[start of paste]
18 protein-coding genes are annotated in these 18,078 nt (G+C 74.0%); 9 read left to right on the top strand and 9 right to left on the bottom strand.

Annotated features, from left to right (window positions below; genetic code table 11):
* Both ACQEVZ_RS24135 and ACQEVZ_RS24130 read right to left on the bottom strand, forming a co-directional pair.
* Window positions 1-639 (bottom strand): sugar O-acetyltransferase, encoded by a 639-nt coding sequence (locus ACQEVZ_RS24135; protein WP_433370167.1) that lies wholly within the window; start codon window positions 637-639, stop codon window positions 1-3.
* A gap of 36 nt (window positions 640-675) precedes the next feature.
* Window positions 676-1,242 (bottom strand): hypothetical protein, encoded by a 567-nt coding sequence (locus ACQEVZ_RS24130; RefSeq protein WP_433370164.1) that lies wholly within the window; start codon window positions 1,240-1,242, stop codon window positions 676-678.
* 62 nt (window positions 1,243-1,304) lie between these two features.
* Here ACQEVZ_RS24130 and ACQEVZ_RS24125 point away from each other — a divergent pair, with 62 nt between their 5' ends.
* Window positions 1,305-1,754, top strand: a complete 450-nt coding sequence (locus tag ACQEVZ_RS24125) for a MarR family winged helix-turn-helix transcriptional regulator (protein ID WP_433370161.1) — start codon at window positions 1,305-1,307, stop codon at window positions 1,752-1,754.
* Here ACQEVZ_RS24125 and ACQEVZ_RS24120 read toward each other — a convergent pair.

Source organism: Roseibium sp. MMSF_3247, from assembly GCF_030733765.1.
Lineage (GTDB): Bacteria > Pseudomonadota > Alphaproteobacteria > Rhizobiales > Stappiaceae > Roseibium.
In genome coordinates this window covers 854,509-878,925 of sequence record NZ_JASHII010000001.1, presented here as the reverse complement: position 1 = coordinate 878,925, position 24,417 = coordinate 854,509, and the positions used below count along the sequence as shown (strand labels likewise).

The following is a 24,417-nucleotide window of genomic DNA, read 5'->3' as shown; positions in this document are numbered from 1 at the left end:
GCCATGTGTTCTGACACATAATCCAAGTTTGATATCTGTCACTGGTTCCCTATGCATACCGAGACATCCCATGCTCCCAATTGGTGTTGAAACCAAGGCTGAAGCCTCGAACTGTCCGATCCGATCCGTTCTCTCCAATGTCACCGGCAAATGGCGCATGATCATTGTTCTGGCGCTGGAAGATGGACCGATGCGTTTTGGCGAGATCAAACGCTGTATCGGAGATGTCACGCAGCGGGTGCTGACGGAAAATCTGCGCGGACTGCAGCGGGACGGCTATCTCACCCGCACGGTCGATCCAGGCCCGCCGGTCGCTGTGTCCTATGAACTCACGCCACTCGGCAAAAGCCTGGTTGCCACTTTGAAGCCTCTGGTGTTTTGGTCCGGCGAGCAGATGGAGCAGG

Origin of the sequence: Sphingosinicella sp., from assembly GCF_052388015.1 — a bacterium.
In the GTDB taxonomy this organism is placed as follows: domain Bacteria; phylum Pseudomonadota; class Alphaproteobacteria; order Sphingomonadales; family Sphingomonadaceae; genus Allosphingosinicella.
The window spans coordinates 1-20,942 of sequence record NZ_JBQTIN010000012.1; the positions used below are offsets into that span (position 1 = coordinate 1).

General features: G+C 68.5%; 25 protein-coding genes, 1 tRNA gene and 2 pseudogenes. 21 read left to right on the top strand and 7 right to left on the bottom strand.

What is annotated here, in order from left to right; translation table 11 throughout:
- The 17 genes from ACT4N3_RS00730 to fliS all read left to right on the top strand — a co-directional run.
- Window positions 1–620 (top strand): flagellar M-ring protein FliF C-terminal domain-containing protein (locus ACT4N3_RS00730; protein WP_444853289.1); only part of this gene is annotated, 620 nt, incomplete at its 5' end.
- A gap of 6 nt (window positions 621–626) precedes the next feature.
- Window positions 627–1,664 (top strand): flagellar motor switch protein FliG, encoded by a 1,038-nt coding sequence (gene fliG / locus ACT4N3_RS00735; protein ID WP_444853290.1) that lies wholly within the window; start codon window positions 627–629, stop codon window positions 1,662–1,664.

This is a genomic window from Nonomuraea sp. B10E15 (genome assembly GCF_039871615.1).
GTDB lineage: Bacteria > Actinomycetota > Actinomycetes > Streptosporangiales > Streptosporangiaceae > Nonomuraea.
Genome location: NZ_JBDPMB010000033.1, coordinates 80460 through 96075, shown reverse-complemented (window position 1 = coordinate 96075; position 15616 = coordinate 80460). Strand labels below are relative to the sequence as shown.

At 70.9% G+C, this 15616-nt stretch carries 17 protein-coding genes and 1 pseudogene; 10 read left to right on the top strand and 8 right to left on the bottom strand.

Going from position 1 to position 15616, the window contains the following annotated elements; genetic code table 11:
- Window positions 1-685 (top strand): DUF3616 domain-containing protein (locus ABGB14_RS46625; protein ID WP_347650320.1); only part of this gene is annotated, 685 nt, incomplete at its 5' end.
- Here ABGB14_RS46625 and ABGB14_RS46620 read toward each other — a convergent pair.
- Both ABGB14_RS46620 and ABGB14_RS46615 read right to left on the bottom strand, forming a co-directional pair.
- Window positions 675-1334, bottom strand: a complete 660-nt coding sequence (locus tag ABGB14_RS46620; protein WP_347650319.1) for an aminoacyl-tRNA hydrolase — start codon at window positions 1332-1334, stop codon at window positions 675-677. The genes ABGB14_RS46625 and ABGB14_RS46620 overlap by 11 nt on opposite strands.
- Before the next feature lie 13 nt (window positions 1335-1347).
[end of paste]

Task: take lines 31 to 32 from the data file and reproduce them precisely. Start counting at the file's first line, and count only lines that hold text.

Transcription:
- Here ABGB14_RS46625 and ABGB14_RS46620 read toward each other — a convergent pair.
- Both ABGB14_RS46620 and ABGB14_RS46615 read right to left on the bottom strand, forming a co-directional pair.